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Anyone been bit by a lasiodora Parahybana?

Goshawk

New Member
I was wondering if anyone has been bitten by a lasiodora parahybana?
I have one and so far have not been bitten but I do want to know what the effects can be just in case!

It’s a very docile T and doesn’t get defensive over anything I’m just looking to see what would happen if I had to prepare for the worst :T: :)
 

Arachnoclown

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I've hard my fingernail tagged by a fang but other then that they usually run of flick nasty hairs. They may be docile one day but when they hit premolt you'll get bit. They're really defensive when in premolt, along with most other Ts. When in premolt they lose more senses along with even more vision. They will not hesitate to strike first at this point. I've got a few large LPs myself. I'm more worried about the damage their fangs would produce then their venom. :)
 

MassExodus

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Had a big male that was a puppydog. Handled him all the time. If he would have bitten me, mechanical damage was definitley a possibility, and more of a worry then venom. Ive been bitten once by a G pulchra. Its weird, different then a bee or scorpion sting, but not bad.
 

spodermin

Well-Known Member
Yeah fangs > venom for an L.P., and as stated the hairs are the biggest threat.

I've heard as L.P. mature though, they get more defensive and more likely to bite. However, my subadult is as or more friendly than my juvy.

Just look at the fangs though!
 

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Tnoob

Well-Known Member
Yeah fangs > venom for an L.P., and as stated the hairs are the biggest threat.

I've heard as L.P. mature though, they get more defensive and more likely to bite. However, my subadult is as or more friendly than my juvy.

Just look at the fangs though!
How tall are you? 5'8" 5'9"?
 

Tnoob

Well-Known Member
Well, actually I was judging your height by the size of your thumb, there are a few calculations you can do to get that kind of information.
 

spodermin

Well-Known Member
I can't tell what that means. I don't know the metric system.
DLS is a tarantula term meaning diagonal legspan, meaning when my hand is totally open fingers spread the distance between the tip of my thumb and tip of my pinkie is 10.5"
 

lasiodora-parahybana1980

Active Member
Premium Member
I was wondering if anyone has been bitten by a lasiodora parahybana?
I have one and so far have not been bitten but I do want to know what the effects can be just in case!

It’s a very docile T and doesn’t get defensive over anything I’m just looking to see what would happen if I had to prepare for the worst :T: :)
Interesting question, have been wondering the same thing. I've got a sub adult about 5''. Whenever the enclosure is opened, the spider heads straight for the burrow. I'm in agreement with others on being bitten. I am not all that worried about the venom, but those fangs would probably not be fun.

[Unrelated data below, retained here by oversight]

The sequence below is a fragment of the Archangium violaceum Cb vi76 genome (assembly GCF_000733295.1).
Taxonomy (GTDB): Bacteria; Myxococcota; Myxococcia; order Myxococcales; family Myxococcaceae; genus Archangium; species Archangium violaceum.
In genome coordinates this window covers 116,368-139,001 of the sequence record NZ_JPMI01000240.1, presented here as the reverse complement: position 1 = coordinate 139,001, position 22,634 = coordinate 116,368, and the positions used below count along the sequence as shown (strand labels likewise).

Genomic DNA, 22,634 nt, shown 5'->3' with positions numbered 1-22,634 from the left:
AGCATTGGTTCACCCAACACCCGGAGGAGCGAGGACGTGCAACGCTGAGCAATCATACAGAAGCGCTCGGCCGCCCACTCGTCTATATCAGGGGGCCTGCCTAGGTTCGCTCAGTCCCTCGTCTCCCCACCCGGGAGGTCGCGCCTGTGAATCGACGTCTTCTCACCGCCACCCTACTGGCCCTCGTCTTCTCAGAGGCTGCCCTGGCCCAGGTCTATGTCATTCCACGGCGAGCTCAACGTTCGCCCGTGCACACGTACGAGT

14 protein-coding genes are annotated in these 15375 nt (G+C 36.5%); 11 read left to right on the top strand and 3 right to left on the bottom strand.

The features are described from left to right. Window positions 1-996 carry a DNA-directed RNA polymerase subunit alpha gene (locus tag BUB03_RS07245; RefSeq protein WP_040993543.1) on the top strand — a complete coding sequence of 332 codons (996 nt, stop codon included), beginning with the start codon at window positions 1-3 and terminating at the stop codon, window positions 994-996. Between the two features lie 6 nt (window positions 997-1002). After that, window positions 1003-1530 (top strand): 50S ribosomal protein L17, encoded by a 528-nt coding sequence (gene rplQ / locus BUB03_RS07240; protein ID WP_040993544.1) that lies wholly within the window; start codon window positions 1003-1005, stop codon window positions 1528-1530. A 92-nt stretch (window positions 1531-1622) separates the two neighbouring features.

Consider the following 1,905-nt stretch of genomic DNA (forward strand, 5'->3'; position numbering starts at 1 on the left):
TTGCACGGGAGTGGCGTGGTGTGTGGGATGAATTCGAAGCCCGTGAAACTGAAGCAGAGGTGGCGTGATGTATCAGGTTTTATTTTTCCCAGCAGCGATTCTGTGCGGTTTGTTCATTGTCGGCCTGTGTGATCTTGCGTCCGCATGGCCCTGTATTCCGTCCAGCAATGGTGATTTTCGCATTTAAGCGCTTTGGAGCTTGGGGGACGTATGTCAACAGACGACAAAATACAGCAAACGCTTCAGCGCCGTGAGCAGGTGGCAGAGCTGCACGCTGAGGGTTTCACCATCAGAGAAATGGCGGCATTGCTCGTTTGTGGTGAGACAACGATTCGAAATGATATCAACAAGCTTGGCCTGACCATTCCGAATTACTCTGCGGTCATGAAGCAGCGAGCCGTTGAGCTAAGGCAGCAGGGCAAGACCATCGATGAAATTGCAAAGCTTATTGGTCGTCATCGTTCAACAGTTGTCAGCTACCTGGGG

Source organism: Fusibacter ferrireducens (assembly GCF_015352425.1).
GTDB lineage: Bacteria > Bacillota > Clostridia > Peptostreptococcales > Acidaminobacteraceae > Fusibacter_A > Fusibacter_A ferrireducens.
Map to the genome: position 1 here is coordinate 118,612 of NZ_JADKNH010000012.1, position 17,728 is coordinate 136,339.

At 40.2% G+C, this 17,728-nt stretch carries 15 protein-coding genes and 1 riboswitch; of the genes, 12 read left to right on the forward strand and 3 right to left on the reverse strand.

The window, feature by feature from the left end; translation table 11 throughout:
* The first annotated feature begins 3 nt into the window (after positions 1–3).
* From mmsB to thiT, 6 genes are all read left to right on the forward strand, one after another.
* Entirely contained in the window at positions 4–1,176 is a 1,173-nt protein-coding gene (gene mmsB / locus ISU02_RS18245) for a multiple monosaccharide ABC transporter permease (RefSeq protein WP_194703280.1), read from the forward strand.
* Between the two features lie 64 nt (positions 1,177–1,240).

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Whitelightning777

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I have a L klugi & it's the feeding responses that'll get them to attack tongs, waterdish etc. Only my T stirmi (who really jacked me up) has larger fangs.

A catch cup, proper fitting lid & a paintbrush are your best friends, doubly so if you are doing old worlds

The best advice I can give is don't try to find out.

The urticating hairs are also capable of making you miserable. Protect your eyes!!
 
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Jess S

Well-Known Member
Question is there a tarantula you should be worried about there vemon??
I wouldn't want to be bit by any of them! As a rule of thumb though, Old World tarantulas' venom tend to be stronger than New Worlds.

The species that are generally regarded as being the most medically significant are:

Stromatopelma calceatum
Heteroscoda maculata
Any species from the genus Poecilotheria.

However, not every species has had its venom studied in depth, plus everyone can react differently to a bite, i.e. allergic reactions. The intensity of a bite can be affected by factors such as the size of the spider, whether it delivered a full dose or not, etc. That's why it is best to avoid being bitten!
 

Whitelightning777

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Generally old world ones are considered worse then new world ones.

Psalmos, such as P irminia are thought to be somewhere in between. These are new world Ts, but lack urticating hairs.

Mechanical damage from fangs is also a factor and directly related to size.

Another important factor is attitude. A defensive T is that much more likely to bite. Some Ts have a strong feeling response but they are ignoring you & focusing on that which they vaguely suspect of being food, basically anything that stands about 1% chance of being edible. That's not the same thing.
 

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